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Capsaicin Fiend

Member Since 25 Jun 2016
Offline Last Active Mar 17 2019 07:37 PM

Topics I've Started

Spice and Curry Mixes

25 June 2016 - 11:42 AM

I've been using Teeny Tiny Co.'s spices for awhile:

https://www.amazon.c... Co. of Vermont


Haven't been disappointed with one yet.  Their jerk mix tastes authentic and the Whoopass adds some awesome heat to my breakfast every morning.  I've also had their Tandoori Masala and British Curry, both were amazing in coconut milk sauces!


Anybody here know of any solid companies that do similair mixes?  I like these ones because they're all fresh course ground and you can see the actual spices, they're not just super fine powders.



Cheater's Spicy Indian Chicken Curry

25 June 2016 - 11:14 AM

I've been trying to make a decent indian curry for a while now, and can never seem to get the taste with the texture the right way.  So I decided to cheat!  And it actually came out great, I brought it to work for a few indian food lovers and they said it tasted restaurant quality.  It'll have to do until I can perfect a from-scratch recipe, and even then I'll probably still make it when I'm in a rush.



-2 tablespoons high-heat oil, I use peanut

-1 jar of indian curry sauce - This is the cheating part.  Unfortunately most jarred sauces I've tried basically taste like tomato sauce, so you'll have to spice it up a bit.  I use the Trader Joe's brand Curry Simmer sauce, but any should do.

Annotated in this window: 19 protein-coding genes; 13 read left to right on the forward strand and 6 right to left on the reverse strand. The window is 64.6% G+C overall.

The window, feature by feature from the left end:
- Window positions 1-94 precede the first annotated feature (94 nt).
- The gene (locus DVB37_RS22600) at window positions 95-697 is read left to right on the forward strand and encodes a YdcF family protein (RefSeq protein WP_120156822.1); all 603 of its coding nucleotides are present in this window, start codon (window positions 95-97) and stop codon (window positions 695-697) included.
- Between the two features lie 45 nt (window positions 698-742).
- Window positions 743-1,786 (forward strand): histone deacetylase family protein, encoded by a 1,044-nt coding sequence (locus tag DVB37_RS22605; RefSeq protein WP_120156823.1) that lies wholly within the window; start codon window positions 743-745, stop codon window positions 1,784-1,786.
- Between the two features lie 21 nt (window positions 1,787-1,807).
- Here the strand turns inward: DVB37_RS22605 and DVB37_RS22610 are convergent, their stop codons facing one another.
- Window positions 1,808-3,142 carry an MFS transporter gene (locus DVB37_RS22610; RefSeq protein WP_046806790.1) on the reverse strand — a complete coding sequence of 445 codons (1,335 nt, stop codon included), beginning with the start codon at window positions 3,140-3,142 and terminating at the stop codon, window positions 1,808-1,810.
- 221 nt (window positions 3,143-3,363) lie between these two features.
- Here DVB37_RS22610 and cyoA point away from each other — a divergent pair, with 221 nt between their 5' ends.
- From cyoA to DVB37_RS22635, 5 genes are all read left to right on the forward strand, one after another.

-curry powder

-garam masala powder


-Chili's- I use the small indian ones, 15-20.  I've also tried ghost chili's and it was great.

-1 onion, chopped into half inch sqaures

-6 cloves garlic, I typically use more but the sauce already contains garlic

-1 inch piece of ginger

-Roughly one pound of chicken, cut into small pieces

-1 tablespoon chili powder.

-Optional - cilantro or mint leaves


Cooking time: 10-15 min


Grind or mash the ginger, garlic, and chili's enough so they're mashed well but not a liquid or puree.  Heat the oil up to high on large/medium frying pan or wok and throw the mix into the oil once it gets warm, stirring to avoid burning.  If you have whole spices like cloves, green cardamon pods and cumin seeds, you can add a sprinkle of those at this point too for extra flavor.  Infusing the oil with the ginger, garlic and chili's really is what gives you that intense flavor and heat in every bite. Once you can smell the mix it's time to lower the heat and add the onion.


Once the onion browns a bit but is still crunchy, add the chicken and cook until its browned.  Once browned, throw in the Curry simmer sauce.  At this point I just coat the whole top of the sauce in curry powder, I don't have exact measurements.  Store bought jars of curry powder work fine.  I also add 1-3 tablespoons of garam masala, and 1 tablespoon chili powder depending on the strength.  Stir well and once the chicken is cooked taste the sauce.  I was amazed at how much curry powder I had to use to get any real flavor when I used store bought... about 1/4 of the bottle. 


Add any veg you'd like while the chicken is cooking.  Once it's cooked, I usually stir in some fresh cilantro or mint leaves for an extra flavor, but that's completely optional.